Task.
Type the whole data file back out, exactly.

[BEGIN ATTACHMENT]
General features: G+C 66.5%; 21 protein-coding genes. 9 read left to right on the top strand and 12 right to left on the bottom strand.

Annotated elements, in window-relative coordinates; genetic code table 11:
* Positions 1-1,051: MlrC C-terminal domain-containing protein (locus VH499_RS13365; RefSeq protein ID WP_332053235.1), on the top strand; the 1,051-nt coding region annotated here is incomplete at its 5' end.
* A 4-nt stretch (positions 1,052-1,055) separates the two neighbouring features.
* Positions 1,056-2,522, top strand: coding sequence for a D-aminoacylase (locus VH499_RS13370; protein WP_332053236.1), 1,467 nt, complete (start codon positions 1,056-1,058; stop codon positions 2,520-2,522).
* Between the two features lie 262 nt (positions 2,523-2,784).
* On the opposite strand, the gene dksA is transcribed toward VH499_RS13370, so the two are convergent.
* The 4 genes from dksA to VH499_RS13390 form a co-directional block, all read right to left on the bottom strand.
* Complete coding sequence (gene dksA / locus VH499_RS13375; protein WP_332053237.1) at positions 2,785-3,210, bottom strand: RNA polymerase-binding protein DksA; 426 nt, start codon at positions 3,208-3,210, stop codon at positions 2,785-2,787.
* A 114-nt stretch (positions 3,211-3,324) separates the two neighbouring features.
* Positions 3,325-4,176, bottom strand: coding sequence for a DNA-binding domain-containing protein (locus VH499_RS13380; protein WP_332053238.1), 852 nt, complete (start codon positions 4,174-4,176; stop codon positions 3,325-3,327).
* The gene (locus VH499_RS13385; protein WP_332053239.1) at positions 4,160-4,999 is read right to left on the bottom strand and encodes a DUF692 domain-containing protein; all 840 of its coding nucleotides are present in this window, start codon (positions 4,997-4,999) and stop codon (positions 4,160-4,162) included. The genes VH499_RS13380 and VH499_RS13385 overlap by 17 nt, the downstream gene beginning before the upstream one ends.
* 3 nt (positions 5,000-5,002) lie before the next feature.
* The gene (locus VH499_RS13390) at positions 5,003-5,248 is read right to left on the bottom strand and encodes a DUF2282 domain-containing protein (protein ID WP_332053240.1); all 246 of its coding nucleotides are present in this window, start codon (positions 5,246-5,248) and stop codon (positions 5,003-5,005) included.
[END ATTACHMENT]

General features: G+C 66.5%; 21 protein-coding genes. 9 read left to right on the top strand and 12 right to left on the bottom strand.

Annotated elements, in window-relative coordinates; genetic code table 11:
* Positions 1-1,051: MlrC C-terminal domain-containing protein (locus VH499_RS13365; RefSeq protein ID WP_332053235.1), on the top strand; the 1,051-nt coding region annotated here is incomplete at its 5' end.
* A 4-nt stretch (positions 1,052-1,055) separates the two neighbouring features.
* Positions 1,056-2,522, top strand: coding sequence for a D-aminoacylase (locus VH499_RS13370; protein WP_332053236.1), 1,467 nt, complete (start codon positions 1,056-1,058; stop codon positions 2,520-2,522).
* Between the two features lie 262 nt (positions 2,523-2,784).
* On the opposite strand, the gene dksA is transcribed toward VH499_RS13370, so the two are convergent.
* The 4 genes from dksA to VH499_RS13390 form a co-directional block, all read right to left on the bottom strand.
* Complete coding sequence (gene dksA / locus VH499_RS13375; protein WP_332053237.1) at positions 2,785-3,210, bottom strand: RNA polymerase-binding protein DksA; 426 nt, start codon at positions 3,208-3,210, stop codon at positions 2,785-2,787.
* A 114-nt stretch (positions 3,211-3,324) separates the two neighbouring features.
* Positions 3,325-4,176, bottom strand: coding sequence for a DNA-binding domain-containing protein (locus VH499_RS13380; protein WP_332053238.1), 852 nt, complete (start codon positions 4,174-4,176; stop codon positions 3,325-3,327).
* The gene (locus VH499_RS13385; protein WP_332053239.1) at positions 4,160-4,999 is read right to left on the bottom strand and encodes a DUF692 domain-containing protein; all 840 of its coding nucleotides are present in this window, start codon (positions 4,997-4,999) and stop codon (positions 4,160-4,162) included. The genes VH499_RS13380 and VH499_RS13385 overlap by 17 nt, the downstream gene beginning before the upstream one ends.
* 3 nt (positions 5,000-5,002) lie before the next feature.
* The gene (locus VH499_RS13390) at positions 5,003-5,248 is read right to left on the bottom strand and encodes a DUF2282 domain-containing protein (protein ID WP_332053240.1); all 246 of its coding nucleotides are present in this window, start codon (positions 5,246-5,248) and stop codon (positions 5,003-5,005) included.